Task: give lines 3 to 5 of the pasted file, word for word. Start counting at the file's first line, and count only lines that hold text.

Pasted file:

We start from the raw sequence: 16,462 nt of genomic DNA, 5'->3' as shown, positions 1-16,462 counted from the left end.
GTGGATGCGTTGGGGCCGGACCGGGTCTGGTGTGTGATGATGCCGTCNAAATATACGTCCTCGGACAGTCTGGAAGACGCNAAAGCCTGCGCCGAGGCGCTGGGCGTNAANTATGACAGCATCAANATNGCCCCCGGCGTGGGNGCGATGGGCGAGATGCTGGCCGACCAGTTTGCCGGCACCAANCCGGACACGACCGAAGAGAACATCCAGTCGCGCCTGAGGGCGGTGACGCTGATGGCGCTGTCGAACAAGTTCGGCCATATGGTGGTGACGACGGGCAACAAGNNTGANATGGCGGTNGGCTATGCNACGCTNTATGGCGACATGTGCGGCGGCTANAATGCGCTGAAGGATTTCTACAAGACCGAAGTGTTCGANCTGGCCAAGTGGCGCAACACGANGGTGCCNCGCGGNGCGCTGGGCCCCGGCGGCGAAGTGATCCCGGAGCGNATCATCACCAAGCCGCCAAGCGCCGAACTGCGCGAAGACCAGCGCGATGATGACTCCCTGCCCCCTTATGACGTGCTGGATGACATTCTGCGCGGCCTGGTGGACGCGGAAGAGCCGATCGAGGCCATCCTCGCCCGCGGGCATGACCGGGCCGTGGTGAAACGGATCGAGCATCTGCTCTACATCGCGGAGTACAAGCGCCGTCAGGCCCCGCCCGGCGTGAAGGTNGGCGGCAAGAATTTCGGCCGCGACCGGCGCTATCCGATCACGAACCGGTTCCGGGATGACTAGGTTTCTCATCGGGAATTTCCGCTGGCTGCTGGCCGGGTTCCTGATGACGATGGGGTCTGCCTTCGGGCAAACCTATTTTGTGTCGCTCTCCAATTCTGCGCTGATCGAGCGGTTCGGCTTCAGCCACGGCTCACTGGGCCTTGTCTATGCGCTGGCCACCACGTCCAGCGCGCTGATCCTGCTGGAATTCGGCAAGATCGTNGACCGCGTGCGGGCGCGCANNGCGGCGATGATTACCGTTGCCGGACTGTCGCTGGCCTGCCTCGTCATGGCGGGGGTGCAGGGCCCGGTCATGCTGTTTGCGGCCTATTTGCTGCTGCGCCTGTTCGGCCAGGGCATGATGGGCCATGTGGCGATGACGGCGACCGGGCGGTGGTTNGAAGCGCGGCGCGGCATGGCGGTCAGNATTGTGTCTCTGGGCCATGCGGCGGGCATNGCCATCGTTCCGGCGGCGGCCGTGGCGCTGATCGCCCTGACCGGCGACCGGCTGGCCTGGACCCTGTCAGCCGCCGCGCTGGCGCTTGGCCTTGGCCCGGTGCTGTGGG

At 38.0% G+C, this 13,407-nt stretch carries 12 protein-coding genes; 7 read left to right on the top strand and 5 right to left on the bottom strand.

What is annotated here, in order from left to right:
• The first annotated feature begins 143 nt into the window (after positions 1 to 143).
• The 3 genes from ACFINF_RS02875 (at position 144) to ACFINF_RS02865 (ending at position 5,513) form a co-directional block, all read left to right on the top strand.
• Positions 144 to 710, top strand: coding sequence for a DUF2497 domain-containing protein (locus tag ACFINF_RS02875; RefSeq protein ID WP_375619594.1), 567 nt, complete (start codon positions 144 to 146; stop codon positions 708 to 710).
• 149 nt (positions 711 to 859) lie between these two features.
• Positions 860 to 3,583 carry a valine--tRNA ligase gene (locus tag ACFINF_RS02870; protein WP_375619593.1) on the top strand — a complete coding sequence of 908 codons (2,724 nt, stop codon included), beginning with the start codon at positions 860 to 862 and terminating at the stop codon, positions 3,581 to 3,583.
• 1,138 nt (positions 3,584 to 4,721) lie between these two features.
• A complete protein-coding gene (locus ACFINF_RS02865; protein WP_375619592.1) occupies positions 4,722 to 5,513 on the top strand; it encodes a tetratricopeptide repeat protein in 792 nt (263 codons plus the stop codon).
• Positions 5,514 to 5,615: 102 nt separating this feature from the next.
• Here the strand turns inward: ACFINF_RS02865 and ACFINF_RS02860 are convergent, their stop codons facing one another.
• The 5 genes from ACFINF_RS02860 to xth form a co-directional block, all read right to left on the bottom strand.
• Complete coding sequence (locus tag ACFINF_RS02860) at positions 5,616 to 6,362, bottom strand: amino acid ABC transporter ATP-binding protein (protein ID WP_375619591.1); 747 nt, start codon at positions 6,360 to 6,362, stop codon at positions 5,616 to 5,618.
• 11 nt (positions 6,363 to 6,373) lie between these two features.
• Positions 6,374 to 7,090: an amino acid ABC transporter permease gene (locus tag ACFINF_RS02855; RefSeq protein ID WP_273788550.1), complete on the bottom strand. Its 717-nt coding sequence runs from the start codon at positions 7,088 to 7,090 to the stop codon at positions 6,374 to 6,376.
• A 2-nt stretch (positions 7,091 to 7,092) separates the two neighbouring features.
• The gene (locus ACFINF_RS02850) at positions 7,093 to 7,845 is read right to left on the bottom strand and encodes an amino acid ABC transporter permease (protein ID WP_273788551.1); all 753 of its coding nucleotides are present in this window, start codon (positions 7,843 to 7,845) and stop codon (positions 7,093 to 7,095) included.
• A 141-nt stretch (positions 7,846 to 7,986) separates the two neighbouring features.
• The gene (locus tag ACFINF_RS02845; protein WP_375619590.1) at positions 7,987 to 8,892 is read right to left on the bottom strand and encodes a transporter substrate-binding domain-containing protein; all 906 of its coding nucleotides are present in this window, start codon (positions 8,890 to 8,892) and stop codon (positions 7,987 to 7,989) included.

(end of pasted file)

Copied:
At 38.0% G+C, this 13,407-nt stretch carries 12 protein-coding genes; 7 read left to right on the top strand and 5 right to left on the bottom strand.

What is annotated here, in order from left to right:
• The first annotated feature begins 143 nt into the window (after positions 1 to 143).